“You’re just going to have to trust me,” Nate said.

That answer wasn’t exactly fair. Because his team didn’t have to like him or want to believe him, but they had no choice but to trust him.

Eliot’s brow was furrowed deep. “So you’re saying we just have to remind them what’s right.”

“Break their focus,” Sophie continued, not even missing a beat. “Distract them enough so that they’ll have to think twice about what they’re doing.”

“Think twice and realize they don’t want to do it at all,” Hardison agreed.

“Which, in theory, should make them stop,” Parker concluded.

Nate nodded along readily. “No mess, no bloodshed,” he said. “And, if we’re really lucky, they’ll go back to Derringer and ask what the hell is going on.”

“That’s all well and good,” Eliot said, reluctantly handing Hardison a loaded gun. “But that still doesn’t tell us how.”

“Well, I thought that was obvious,” Nate said with a coy tilt of a his head. “Nothing a little teamwork won’t solve.”



That was what he called it.

Magic; necessity; inevitability; life.

But really, this was what they’d done since the beginning.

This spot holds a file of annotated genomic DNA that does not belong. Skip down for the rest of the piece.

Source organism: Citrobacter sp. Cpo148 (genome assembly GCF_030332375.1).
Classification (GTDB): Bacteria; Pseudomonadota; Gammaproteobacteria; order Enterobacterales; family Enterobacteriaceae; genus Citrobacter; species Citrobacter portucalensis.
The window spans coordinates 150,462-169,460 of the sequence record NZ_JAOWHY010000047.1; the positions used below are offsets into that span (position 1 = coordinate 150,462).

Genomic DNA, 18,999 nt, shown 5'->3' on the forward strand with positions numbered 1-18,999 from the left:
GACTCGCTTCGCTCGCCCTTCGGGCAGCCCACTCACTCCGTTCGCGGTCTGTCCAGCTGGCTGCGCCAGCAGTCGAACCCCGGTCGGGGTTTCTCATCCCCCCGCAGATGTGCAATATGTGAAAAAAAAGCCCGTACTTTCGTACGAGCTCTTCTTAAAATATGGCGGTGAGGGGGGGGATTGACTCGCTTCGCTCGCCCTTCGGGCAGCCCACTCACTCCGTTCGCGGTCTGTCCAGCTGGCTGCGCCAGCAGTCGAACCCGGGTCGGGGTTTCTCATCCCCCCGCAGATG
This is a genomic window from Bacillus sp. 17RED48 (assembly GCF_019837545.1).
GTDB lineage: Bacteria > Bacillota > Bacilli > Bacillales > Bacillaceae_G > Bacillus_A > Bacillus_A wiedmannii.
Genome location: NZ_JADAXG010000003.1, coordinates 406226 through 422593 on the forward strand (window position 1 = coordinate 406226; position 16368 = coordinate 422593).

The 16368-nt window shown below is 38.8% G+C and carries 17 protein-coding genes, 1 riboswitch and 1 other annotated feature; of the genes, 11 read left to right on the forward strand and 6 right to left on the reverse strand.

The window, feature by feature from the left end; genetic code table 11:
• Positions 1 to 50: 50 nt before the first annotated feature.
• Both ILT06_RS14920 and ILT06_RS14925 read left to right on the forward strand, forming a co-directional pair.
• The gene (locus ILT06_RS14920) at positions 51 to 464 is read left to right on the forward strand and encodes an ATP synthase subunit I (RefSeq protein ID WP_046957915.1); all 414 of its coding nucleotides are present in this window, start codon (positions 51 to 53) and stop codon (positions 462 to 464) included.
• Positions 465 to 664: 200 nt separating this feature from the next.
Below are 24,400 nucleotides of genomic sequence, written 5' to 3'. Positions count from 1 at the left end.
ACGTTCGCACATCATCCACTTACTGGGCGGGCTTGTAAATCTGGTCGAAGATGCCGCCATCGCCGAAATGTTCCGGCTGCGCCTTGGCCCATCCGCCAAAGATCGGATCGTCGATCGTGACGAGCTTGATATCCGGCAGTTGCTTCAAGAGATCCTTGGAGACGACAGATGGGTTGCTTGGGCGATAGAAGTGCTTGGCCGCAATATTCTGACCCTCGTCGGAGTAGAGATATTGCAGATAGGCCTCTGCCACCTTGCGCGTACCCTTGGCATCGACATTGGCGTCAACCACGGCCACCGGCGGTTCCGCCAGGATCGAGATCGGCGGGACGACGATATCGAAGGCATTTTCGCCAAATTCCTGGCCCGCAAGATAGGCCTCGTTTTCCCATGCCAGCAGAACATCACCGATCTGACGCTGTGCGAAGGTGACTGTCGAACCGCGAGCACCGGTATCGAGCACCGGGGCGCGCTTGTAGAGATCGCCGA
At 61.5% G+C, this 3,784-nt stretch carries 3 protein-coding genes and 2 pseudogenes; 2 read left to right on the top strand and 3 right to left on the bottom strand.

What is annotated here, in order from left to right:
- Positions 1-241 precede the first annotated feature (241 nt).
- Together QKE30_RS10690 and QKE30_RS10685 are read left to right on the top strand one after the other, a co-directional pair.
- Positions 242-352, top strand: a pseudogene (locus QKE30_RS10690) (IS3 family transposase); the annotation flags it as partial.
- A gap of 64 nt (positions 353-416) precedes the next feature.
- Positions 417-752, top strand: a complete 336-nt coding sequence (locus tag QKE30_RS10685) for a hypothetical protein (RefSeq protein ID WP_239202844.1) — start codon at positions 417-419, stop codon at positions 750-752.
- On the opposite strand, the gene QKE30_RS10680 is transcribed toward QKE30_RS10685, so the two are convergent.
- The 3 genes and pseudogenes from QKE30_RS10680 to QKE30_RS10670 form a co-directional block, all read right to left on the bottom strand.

They had been good then.

They were better now.

And that, Nate knew.

That was what counted.


It came together flawlessly.

Nate felt the anxiety like a punch to the gut, and he ground his teeth together, flexing his fingers tight as he breathed through the tension.

Because his team came together flawlessly.

Although Hardison insisted on being armed, he was much more adept with the radio Nate gave him, and within minutes, he had hacked into the line the police were using. This gave Sophie the chance to get into character -- her best mix of small town and authority -- to start asking for official updates back at police headquarters.

This distraction was what Eliot needed to get into position, using the heavily artillery to shoot an array of cover fire that was loud, messy and not close to anything whatsoever. Every shot he took scrambled police lines, sending the previously organized ranks into chaos.

The reason for this was to give Parker the diversion she needed to sneak behind enemy lines and steal their paperwork -- or really, the lack of paperwork. Sophie needed something to reference, after all, and in its place, she managed to leave a few incriminating files regarding Derringer, just to make things nice and tidy.